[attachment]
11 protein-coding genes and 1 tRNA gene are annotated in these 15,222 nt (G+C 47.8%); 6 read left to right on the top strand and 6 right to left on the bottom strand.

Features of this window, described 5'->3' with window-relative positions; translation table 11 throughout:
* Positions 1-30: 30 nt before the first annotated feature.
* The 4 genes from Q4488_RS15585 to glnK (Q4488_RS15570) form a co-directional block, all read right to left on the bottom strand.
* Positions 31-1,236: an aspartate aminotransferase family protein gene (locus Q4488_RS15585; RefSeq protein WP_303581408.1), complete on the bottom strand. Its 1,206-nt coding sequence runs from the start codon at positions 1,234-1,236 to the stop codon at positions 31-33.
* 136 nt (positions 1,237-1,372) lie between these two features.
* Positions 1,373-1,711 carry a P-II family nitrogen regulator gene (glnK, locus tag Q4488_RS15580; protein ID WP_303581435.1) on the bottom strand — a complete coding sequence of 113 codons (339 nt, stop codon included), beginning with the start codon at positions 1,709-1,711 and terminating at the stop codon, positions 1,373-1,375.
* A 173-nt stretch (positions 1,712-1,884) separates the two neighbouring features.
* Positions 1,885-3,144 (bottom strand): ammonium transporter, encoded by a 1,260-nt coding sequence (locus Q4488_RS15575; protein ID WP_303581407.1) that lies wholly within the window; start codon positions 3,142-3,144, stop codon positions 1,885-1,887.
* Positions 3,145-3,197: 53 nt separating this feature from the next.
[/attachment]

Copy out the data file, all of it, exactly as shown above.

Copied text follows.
11 protein-coding genes and 1 tRNA gene are annotated in these 15,222 nt (G+C 47.8%); 6 read left to right on the top strand and 6 right to left on the bottom strand.

Features of this window, described 5'->3' with window-relative positions; translation table 11 throughout:
* Positions 1-30: 30 nt before the first annotated feature.
* The 4 genes from Q4488_RS15585 to glnK (Q4488_RS15570) form a co-directional block, all read right to left on the bottom strand.
* Positions 31-1,236: an aspartate aminotransferase family protein gene (locus Q4488_RS15585; RefSeq protein WP_303581408.1), complete on the bottom strand. Its 1,206-nt coding sequence runs from the start codon at positions 1,234-1,236 to the stop codon at positions 31-33.
* 136 nt (positions 1,237-1,372) lie between these two features.
* Positions 1,373-1,711 carry a P-II family nitrogen regulator gene (glnK, locus tag Q4488_RS15580; protein ID WP_303581435.1) on the bottom strand — a complete coding sequence of 113 codons (339 nt, stop codon included), beginning with the start codon at positions 1,709-1,711 and terminating at the stop codon, positions 1,373-1,375.
* A 173-nt stretch (positions 1,712-1,884) separates the two neighbouring features.
* Positions 1,885-3,144 (bottom strand): ammonium transporter, encoded by a 1,260-nt coding sequence (locus Q4488_RS15575; protein ID WP_303581407.1) that lies wholly within the window; start codon positions 3,142-3,144, stop codon positions 1,885-1,887.
* Positions 3,145-3,197: 53 nt separating this feature from the next.